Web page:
The day after Apple reveals their juicy new iPhones I thought it would be appropriate to point at the elephant in the room. The issue is real. We are all spending enormous time staring at our phone. Lot has been written on the ills of this. I spend 2-3 hours on my phone a day and get a lot of work done using my phone as an extended screen of my laptop. I have no games. But I do get a lot of notifications from apps. These distract me often. This article by Ryan Holiday on Forge addresses this issue head-on.
You believe you are smart, rational and always taking the best decisions the situation permits. Well, think again.
Richard Thaler, the Nobel Laureate economist thinks otherwise and Eshe Nelson says, you would do better to pay attention.
Too many things to do, too little time. Most entrepreneurs feel this pressure on a daily basis. Managing time (as a person or as an organisation) is a challenge. Continuing my readings on Time, I found this post by Josh Spector making 3 great points:
Kristin Wong wrote this interesting article for Lifehacker on the big timewasters most of us indulge in and come to regret. As we grow older we seem to recognize some of these and make amends perhaps. But recognizing these and adapting to these early can make a lot of difference to ones productivity.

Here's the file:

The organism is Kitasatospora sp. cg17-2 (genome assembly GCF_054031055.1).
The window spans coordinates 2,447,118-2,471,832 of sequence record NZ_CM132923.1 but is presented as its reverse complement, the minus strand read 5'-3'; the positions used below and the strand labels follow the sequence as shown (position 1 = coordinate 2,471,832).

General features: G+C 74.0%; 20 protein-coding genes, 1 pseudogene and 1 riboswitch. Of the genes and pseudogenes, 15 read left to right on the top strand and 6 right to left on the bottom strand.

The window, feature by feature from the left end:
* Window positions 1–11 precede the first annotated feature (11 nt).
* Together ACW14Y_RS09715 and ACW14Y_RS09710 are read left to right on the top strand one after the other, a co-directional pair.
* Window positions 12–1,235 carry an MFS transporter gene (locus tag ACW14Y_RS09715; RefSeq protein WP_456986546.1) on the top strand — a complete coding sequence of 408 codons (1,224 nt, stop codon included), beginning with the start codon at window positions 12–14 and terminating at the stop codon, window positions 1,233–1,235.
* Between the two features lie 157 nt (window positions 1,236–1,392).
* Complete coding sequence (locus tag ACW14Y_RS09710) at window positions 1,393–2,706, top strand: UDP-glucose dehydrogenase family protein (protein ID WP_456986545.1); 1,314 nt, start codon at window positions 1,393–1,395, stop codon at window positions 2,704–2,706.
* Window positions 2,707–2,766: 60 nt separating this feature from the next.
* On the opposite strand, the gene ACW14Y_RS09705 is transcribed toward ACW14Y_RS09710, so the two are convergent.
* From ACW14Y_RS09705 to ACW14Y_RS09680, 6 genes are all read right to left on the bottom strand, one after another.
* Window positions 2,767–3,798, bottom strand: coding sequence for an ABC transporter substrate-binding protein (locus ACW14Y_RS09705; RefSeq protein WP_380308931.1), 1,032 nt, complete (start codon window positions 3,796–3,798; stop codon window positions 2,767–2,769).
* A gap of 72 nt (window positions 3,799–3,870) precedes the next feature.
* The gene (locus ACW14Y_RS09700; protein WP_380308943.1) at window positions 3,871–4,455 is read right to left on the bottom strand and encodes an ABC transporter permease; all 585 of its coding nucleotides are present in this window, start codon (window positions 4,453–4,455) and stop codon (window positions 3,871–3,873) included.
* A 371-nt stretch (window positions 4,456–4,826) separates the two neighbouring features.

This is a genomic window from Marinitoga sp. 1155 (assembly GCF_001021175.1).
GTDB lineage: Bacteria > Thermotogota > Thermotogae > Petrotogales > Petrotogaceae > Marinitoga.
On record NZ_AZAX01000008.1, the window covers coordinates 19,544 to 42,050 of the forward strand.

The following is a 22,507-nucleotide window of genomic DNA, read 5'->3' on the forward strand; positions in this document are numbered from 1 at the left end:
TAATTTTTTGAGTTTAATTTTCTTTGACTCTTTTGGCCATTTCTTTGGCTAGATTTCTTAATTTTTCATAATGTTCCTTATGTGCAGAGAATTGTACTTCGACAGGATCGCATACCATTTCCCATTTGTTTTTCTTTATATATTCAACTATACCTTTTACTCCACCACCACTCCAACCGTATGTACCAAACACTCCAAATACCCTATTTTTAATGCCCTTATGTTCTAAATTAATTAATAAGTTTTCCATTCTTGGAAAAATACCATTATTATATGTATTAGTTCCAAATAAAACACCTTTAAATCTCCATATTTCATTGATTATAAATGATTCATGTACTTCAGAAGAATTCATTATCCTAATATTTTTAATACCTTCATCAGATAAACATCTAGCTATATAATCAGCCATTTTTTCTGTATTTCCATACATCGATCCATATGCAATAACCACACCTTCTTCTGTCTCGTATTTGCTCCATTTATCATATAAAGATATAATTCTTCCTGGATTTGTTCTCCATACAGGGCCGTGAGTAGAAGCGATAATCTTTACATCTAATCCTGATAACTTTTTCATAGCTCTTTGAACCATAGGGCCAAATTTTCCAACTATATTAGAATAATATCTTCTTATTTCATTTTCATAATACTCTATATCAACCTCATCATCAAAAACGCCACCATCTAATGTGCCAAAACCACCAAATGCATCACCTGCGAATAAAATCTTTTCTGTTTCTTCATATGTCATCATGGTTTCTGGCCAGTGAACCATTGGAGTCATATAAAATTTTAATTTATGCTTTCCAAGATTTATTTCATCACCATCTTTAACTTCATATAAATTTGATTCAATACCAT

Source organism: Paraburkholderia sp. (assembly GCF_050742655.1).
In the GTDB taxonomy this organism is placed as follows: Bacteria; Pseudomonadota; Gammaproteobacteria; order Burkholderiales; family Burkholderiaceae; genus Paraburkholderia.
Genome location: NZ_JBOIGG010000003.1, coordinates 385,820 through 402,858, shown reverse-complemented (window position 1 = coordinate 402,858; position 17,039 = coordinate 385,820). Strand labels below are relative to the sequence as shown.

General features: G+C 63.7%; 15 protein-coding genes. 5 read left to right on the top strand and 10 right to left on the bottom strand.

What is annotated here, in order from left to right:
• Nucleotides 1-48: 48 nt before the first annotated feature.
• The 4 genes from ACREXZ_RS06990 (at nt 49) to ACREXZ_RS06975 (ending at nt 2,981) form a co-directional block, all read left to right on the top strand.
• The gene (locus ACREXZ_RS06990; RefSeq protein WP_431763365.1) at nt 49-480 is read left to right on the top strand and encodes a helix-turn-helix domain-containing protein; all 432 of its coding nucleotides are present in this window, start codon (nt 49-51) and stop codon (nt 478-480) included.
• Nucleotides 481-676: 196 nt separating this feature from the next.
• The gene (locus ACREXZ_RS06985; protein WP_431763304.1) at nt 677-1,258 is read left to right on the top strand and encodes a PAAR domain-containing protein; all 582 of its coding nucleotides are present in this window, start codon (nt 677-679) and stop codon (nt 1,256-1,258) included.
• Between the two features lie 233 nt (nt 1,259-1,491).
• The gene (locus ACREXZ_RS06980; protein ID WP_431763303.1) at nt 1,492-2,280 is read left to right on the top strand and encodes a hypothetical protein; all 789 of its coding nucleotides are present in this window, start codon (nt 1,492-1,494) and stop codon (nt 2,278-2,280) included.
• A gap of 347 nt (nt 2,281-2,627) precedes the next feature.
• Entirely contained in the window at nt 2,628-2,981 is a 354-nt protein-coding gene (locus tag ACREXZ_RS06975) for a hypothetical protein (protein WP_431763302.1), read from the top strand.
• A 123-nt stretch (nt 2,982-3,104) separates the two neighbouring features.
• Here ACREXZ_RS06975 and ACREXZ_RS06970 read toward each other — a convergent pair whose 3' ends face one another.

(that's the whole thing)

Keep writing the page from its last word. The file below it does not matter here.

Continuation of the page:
We all need to have these – Difficult Conversations. Most of us avoid it till the point it cannot be avoided anymore. And we all know the delay hurts the organisation and relationships. Joel Garfinkle, an executive leadership coach wrote in this piece in Harvard Business Review and it provides simple framework that will help with those otherwise dreaded moments.
As an entrepreneur you need time to just sit and do nothing. Sleep. Read a book. And not go out and party. Or group watch a movie. Or even take care of the kids. Managing ones scarce unscheduled time is crucial. It is one of the most valuable resource that you have.
Being an entrepreneur is about taking decisions. All the time. It wears you off specially if you are trying to optimize every single one. Every decision has to be the best decision. Fine tuned. To the T. It can be exhausting if not paralyzing. When is good enough good enough? Most of the time it appears.
“Victory awaits the one who has everything in order. People call it good luck. While defeat always follows bad preparations and people call it bad luck.”Ronald Amundsen
Erling Kagge is the first man to complete the Three Poles Challenge. He walked to all the three poles. “- North Pole in 1990, the South Pole in 1993, and the summit of Mount Everest (the “third pole”) in 1994”.
In his latest letter to shareholders Jeff Bezos spoke about the essential DNA that drives the growth of Amazon. Key amongst them is the power of wandering. That was in my mind and led me to the wonder about the power of laziness with relation to work. The counter view to what we call laziness could be getting more done in a given timeframe, reducing low value work from your schedule or simply prioritizing life over work.